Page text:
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Full Band Bio (Continued)
Morey recalls his “a-ha” moment of discovery in late ’78. "I was on the road driving in a Hertz car somewhere and I heard 'I Want to Kiss You All Over.' I pulled the car over to hear the song turned up loud. Since there were no cell phones in those days I quickly found a pay phone, called my office and said.......’find out who they are, I want to manage them.’ As it turned out my friend Dick Clark had the information I needed. I flew to Lexington and we made a deal. It’s a signing that I am still very proud of today."
The dark lining to the silver cloud was that the internal conflict had never been worse. There is an inverse relationship between success and happiness they don’t tell you about in Rock Star School.
The fourth album, All There Is (Warner/Curb Records), was completely recorded and then lead singer Jimmy Stokley decided he’d had enough. That ensured no singles being released from the album so the record company advances hit drought mode. The live show money stayed mean-and-green abroad but not so much at home. A three-month-and-out tenure for new lead singer, Randy Rickman, opened the door for the hiring of Mark Gray and Les Taylor, both in the course of one day in 1979. A new & enduring career path was also minted after this album: make record, release record, have little success, beg Curb Records’ executive Dick Whitehouse to get off the label, get request denied then repeat cycle.
A fifth album was made called Don’t Leave Me This Way (Warner/Curb Records) and yielded one single in “Take Me Down” that was a career record …years later for trailblazing country super group, Alabama. For Exile it was top-80 track. Although something they would be aggravated at the time but very happy about later, there was another career record for Alabama on this album in the presence of “The Closer You Get.” Aggravating because it was not the stuff Exile’s career would be made of.
With gnashed teeth and bloodshot eyes on the horizon they were absolutely certain they had a smash follow-up in the track from their sixth album called “Heart and Soul” which was also the LP title. And they were absolutely right; it was a huge hit…for Huey Lewis and The News several years later. A side-by-side comparison would convince the most discerning musicologist that Chinnichap had just put Huey’s voice on the Exile track. Why records don’t work first time out of the gate with an act who’d had a hit and did with another act a short time later is a mystery of life. One that was devastating to the band.
What were they going to do now? Go country? The unflappable Mr. Morey shrewdly saw the logic and lodged the suggestion. Robin Williams never got the laughs Jim did when he proposed the country conversion to these heart-proud rockers. Nonetheless, they thought enough of the idea once the laughter subsided to start listening to country radio. Turns out, country wasn’t as bad as it first sounded. There was even connection between the songs they were writing and what was beginning to work in country. When they began to hear their songs on country radio performed by others, the verdict was in. Perhaps most importantly, Morey was able to finally get the band released from Warner/Curb Records which freed the bird to fly.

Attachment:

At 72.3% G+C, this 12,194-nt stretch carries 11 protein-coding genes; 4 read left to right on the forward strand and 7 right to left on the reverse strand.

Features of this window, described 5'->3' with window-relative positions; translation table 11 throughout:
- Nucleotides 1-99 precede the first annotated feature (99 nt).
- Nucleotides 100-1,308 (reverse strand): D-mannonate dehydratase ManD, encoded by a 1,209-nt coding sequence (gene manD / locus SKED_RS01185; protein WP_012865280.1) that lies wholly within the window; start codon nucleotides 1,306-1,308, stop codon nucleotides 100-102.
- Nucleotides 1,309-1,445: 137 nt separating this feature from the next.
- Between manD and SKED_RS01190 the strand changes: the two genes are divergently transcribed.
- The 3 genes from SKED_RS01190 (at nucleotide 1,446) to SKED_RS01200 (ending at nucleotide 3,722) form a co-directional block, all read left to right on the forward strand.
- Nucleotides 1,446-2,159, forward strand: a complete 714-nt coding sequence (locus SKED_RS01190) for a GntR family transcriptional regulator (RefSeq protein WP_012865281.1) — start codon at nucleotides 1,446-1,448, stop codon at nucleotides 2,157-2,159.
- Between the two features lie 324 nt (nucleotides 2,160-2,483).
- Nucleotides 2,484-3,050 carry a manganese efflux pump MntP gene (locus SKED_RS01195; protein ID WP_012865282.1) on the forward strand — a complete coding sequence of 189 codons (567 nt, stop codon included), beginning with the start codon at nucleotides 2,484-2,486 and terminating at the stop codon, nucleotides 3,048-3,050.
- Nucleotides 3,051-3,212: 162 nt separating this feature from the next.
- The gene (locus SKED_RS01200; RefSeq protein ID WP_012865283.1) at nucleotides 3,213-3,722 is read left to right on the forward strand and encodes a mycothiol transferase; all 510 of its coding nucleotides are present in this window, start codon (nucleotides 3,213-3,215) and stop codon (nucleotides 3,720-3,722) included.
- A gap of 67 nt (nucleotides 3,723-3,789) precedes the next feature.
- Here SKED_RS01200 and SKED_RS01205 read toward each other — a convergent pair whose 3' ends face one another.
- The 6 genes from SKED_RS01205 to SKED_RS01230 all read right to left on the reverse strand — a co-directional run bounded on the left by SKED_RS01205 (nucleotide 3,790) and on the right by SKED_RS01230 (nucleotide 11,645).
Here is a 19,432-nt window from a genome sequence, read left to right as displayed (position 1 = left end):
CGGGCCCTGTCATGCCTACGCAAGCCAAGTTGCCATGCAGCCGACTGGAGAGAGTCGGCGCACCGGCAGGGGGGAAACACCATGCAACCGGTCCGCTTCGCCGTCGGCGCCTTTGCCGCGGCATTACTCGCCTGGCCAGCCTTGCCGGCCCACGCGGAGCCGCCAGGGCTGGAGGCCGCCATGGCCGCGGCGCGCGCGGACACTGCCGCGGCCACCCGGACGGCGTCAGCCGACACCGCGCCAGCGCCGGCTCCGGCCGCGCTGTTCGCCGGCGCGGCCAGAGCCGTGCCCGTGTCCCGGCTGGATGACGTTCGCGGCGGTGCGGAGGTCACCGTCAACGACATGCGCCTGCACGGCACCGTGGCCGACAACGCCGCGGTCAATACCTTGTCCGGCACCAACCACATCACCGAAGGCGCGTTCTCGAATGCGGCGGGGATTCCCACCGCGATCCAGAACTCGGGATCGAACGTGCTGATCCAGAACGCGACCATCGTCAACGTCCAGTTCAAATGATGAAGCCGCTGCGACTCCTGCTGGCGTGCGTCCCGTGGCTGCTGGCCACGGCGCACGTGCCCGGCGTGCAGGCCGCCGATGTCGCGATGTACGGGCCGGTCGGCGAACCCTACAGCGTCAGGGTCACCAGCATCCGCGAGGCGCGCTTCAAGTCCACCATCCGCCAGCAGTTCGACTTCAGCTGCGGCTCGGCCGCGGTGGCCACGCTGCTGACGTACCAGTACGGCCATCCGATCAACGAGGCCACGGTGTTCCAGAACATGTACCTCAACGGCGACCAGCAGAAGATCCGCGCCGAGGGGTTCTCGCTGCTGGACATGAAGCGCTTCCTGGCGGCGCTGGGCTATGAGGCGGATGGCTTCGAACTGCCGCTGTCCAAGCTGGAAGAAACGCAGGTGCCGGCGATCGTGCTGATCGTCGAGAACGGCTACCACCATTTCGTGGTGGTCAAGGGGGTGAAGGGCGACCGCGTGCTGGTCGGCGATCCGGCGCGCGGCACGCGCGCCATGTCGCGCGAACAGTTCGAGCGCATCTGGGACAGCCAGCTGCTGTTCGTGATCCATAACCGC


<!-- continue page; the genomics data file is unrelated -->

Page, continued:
Delving deep into their own creative soul they took themselves out to the woodshed for what turned into two years of top-to-bottom reinvention. The game plan was a new musical direction, new songs, a new vocal group sound to soup up the strong-as-steel band chassis and a new industry home as the target in Nashville. Now they were good to go country.
Another crucial move Morey made was to put the band in the arms & ears of producer/publisher Buddy Killen. Aside from playing bass for Hank Williams’ Drifting Cowboys and co-founding Nashville publishing juggernaut Tree Music Publishing, Buddy was a prolific and successful producer. From Dolly Parton to Joe Tex with Roger Miller squeezed in between, Buddy was as diverse as a happening producer can get. It was love at first cut.
Then, with the new direction neatly folded into hot new recordings, the band only had to go to Nashville to showcase for labels twice before being snatched up by CBS’ Epic Records. They got off to a roaring start by Exile standards. The first single, “The High Cost of Leaving” clawed its way to #14. But the second single, previously the bane of their musical existence, shot to #1 in early ‘83. “Woke Up In Love” woke up the career-in-waiting like a marching band stomping into their bed and you can bet they were never happier to see that bunch of tuba players.
This opened the floodgates on nine consecutive #1 singles: “I Don’t Want To Be A Memory”, “Give Me One More Chance”, “She’s A Miracle”, “Crazy For Your Love”, “Hang On To Your Heart”, “I Could Get Used To You”, “It’ll Be Me”, “She’s Too Good To be True” and “I Can’t Get Close Enough”. The record sales and award recognition that had eluded them for more than 20 years was finally in their hands. Points in fact include three gold albums, two Greatest Hits CDs, several multi-platinum singles and thirteen award nominations from the Academy of Country Music (ACM) and the Country Music Association (CMA). All totaled they notched 11 number ones and a respectable host of top 10’s in the Epic years. The discography here on the website has all the album titles for you to check out.1 2 3 4 5 6